Why Girls + Growing through Golf = Empowerment

Did you know more than 80 percent of First Tee chapters offer programming specifically for girls?  

“Growing up playing golf, I never imagined being in the golf industry,” said Rebecca Caimano, assistant executive director at First Tee — Greater Philadelphia, who joined the chapter in 2011 to help grow its girls programming. “It was tough being the only female who played golf.” 

Now, Rebecca is among thousands of leaders/coaches who are involved in First Tee. 

First Tee views golf as a metaphor for life. It’s not the score that counts, but what you learn along the way. The game is a perfect practice ground for learning skills that extend far beyond the course. Let’s face it, digging deep when things get tough is a natural part of our sport – and life – experiences. 

As we celebrate our 25th anniversary (& Women’s Golf Day), First Tee is proud of the role we’re playing in helping more young girls embrace the sport and what they can learn through it. Thanks to many female coaches and leaders throughout our network – like Rebecca – we are a safe place where girls can come, be themselves and learn from coaches and role models on the course and in the business world.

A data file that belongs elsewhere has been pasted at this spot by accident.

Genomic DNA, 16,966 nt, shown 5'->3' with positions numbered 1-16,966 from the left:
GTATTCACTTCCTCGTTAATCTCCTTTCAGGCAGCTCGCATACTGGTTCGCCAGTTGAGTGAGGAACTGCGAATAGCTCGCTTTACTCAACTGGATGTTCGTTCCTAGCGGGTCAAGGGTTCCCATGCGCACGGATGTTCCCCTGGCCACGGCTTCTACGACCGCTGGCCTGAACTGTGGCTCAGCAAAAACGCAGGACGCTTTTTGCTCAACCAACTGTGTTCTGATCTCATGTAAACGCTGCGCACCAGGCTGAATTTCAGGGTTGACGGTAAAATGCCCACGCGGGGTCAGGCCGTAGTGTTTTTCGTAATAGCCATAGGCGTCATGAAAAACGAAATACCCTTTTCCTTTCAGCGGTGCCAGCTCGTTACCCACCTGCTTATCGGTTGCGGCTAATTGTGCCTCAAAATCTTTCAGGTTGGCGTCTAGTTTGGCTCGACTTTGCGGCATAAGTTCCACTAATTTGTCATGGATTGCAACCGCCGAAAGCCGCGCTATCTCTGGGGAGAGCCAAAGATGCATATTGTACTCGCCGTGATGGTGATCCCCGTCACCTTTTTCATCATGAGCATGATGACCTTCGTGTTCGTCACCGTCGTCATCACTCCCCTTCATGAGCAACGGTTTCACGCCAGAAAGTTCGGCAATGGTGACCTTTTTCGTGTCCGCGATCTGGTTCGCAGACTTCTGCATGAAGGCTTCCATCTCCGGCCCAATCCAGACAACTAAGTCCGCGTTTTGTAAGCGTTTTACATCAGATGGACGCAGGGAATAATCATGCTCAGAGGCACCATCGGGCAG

Also, thanks to organizations like USGA (a Founding Partner), LPGA-USGA Girls Golf and John Deere, sponsor of the Drive Your Future Academy, a national leadership development opportunity for female First Tee teens, we continue to intentionally offer opportunities for girls’ personal growth and development in many ways.  

Empowering girls for a brighter future 

While many First Tee alumnae have gone on to work in golf, others have excelled in different areas, including medicine, journalism and public affairs. And we think that’s great for them, and for the world around us. 

Studies have shown that women leaders are engaging and collaborative, yet it hasn’t always been easy for women to break into many top leadership roles. Golf can help. 

Ninety percent of Fortune 500 CEOs play golf, according to the PGA of America, and more than half of all businesspeople believe golf is a valuable networking tool. Women executives believe that a background in sport was helpful to career advancement because it prepared them to work better in teams, and behaviors and techniques can be applied to the corporate setting (Women’s Sports Foundation).   

First Tee teaches valuable life skills that can help girls as they become leaders. Through our personal development programs, we encourage girls to build self-confidence that they’ll carry with them into their future.  

“I originally stuck with it [golf] because I wanted to beat my brother,” Rebecca continued. “And now, here I am, using a sport that changed my life to change others.”  

Now, that’s girl power.  

Approximately 25% of First Tee’s coaches are women, and we’d love to increase that number! If you are interested or know of a passionate female leader in your life, please point her here to get involved: https://firsttee.org/get-involved/coach-volunteer/